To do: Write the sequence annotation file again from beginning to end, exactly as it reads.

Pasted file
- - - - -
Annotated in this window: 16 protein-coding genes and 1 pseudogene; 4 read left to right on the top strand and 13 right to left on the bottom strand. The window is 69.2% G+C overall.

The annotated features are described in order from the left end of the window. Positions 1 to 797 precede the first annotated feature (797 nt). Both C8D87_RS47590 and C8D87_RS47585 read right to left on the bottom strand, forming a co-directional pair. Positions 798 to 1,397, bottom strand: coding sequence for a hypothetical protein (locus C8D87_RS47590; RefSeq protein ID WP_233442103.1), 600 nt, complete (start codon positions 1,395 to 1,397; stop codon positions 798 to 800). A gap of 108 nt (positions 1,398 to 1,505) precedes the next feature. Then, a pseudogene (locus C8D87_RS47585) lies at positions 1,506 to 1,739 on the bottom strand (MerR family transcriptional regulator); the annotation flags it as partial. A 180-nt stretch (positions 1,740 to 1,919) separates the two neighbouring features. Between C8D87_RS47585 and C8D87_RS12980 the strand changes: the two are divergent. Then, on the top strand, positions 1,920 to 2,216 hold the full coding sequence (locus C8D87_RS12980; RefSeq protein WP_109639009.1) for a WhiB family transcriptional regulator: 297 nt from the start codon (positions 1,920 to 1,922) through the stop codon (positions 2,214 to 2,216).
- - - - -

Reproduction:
Annotated in this window: 16 protein-coding genes and 1 pseudogene; 4 read left to right on the top strand and 13 right to left on the bottom strand. The window is 69.2% G+C overall.

The annotated features are described in order from the left end of the window. Positions 1 to 797 precede the first annotated feature (797 nt). Both C8D87_RS47590 and C8D87_RS47585 read right to left on the bottom strand, forming a co-directional pair. Positions 798 to 1,397, bottom strand: coding sequence for a hypothetical protein (locus C8D87_RS47590; RefSeq protein ID WP_233442103.1), 600 nt, complete (start codon positions 1,395 to 1,397; stop codon positions 798 to 800). A gap of 108 nt (positions 1,398 to 1,505) precedes the next feature. Then, a pseudogene (locus C8D87_RS47585) lies at positions 1,506 to 1,739 on the bottom strand (MerR family transcriptional regulator); the annotation flags it as partial. A 180-nt stretch (positions 1,740 to 1,919) separates the two neighbouring features. Between C8D87_RS47585 and C8D87_RS12980 the strand changes: the two are divergent. Then, on the top strand, positions 1,920 to 2,216 hold the full coding sequence (locus C8D87_RS12980; RefSeq protein WP_109639009.1) for a WhiB family transcriptional regulator: 297 nt from the start codon (positions 1,920 to 1,922) through the stop codon (positions 2,214 to 2,216).